Orthopaedic surgeon receives prestigious award, $10 million grant

Constance Chu will receive a Kappa Delta Award from the American Academy of Orthopaedic Surgeons; she has also been awarded a $10 million grant to research osteoarthritis prevention.

Constance Chu

Constance Chu, MD, professor of orthopaedic surgery at the School of Medicine, has been named the recipient of a top award in her field and the largest-ever research grant in her department — both related to her work on pre-osteoarthritis

The American Academy of Orthopaedic Surgeons will present her with a $20,000 Kappa Delta Award on March 14; she will invest a portion in future research and share the remainder with her team. The award recognizes her decades of work in defining pre-osteoarthritis and for developing a new MRI technique to diagnose it. 

“It is really a huge honor,” Chu said, adding that the award is  sometimes referred to as the Nobel Prize in orthopaedic surgery. “Our work early on was viewed with some skepticism, but our persistence and teamwork have paid off.”

In addition, the U.S. Department of Defense awarded Chu and her team a $10 million grant last fall, and this month approved a set of clinical trials to study ways to prevent osteoarthritis from occurring after an injury.

“We’re on a path toward preventing and finding cures for osteoarthritis and reducing the number of people who are disabled from joint pain and who need metal and plastic replacements,” she said. “That’s the most meaningful to me and my team — to make a difference for patients.”

Early in her medical career, Chu realized that while there was a condition known as pre-diabetes and that there were risk markers for heart disease, there were no equivalents for osteoarthritis. 

Predicting osteoarthritis

About half of patients who suffer an ACL injury develop osteoarthritis 10 to 15 years later, when the joint-cushioning cartilage has worn away to the point that bone rubs against bone. Regular MRIs and X-rays can reveal the damage only after patients are painfully aware of the problem and it’s too late to reverse the osteoarthritis.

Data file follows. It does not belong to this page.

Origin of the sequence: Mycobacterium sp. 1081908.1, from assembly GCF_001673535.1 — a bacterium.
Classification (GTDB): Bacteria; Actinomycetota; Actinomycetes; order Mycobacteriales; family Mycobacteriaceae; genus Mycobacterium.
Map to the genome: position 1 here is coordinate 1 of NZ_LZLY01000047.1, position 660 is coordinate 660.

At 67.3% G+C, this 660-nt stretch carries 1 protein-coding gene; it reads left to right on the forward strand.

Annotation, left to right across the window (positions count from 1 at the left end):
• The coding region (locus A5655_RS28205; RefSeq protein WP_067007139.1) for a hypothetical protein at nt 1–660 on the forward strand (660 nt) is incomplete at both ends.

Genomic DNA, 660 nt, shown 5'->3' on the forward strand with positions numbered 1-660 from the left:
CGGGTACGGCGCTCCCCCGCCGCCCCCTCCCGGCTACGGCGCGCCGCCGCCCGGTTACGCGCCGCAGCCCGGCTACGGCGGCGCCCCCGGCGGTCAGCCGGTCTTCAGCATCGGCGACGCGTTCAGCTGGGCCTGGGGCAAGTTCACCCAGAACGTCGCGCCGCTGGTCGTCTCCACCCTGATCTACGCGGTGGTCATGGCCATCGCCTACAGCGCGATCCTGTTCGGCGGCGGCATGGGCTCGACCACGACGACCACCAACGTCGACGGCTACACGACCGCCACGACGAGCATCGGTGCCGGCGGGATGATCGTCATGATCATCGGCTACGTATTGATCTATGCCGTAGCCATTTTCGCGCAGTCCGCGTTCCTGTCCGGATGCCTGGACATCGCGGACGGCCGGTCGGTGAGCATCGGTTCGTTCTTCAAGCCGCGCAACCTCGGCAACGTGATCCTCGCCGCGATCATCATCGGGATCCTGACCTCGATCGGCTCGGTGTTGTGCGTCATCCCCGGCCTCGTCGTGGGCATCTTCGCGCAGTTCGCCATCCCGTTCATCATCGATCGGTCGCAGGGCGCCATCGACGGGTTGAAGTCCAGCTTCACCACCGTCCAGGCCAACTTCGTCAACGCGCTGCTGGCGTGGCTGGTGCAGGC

But Chu and two colleagues at the University of Pittsburgh developed a new MRI technique that can diagnose pre-osteoarthritis. The technique generates a color map of the knee cartilage deep below the surface. Now, when a patient has suffered an ACL injury, it’s possible to see just one year later if pre-osteoarthritis is developing, long before a patient has symptoms and early enough, perhaps, for the cartilage to heal. 

“We now have the makings of an early warning system,” Chu said. 

The only current effective treatment for osteoarthritis is joint replacement once the symptoms grow severe enough to warrant surgery, but knowing that pre-osteoarthritis is developing opens up the possibility that osteoarthritis can be prevented. 

With the grant, Chu is conducting five studies, including two clinical trials that will test new strategies to prevent osteoarthritis. In one trial, her research team will look at how patients walk after injury and whether improving their gait can prevent the condition from developing. 

In another, they will test gene therapy in horses, who develop osteoarthritis similar to the way humans do. The researchers will also study preventive medications, stem cell therapies and the molecular changes that lead to the deterioration of cartilage.

“Some patients are able to heal on their own after injury,” Chu said, “while others aren’t. These trials will help us determine how we can help those who need it.”



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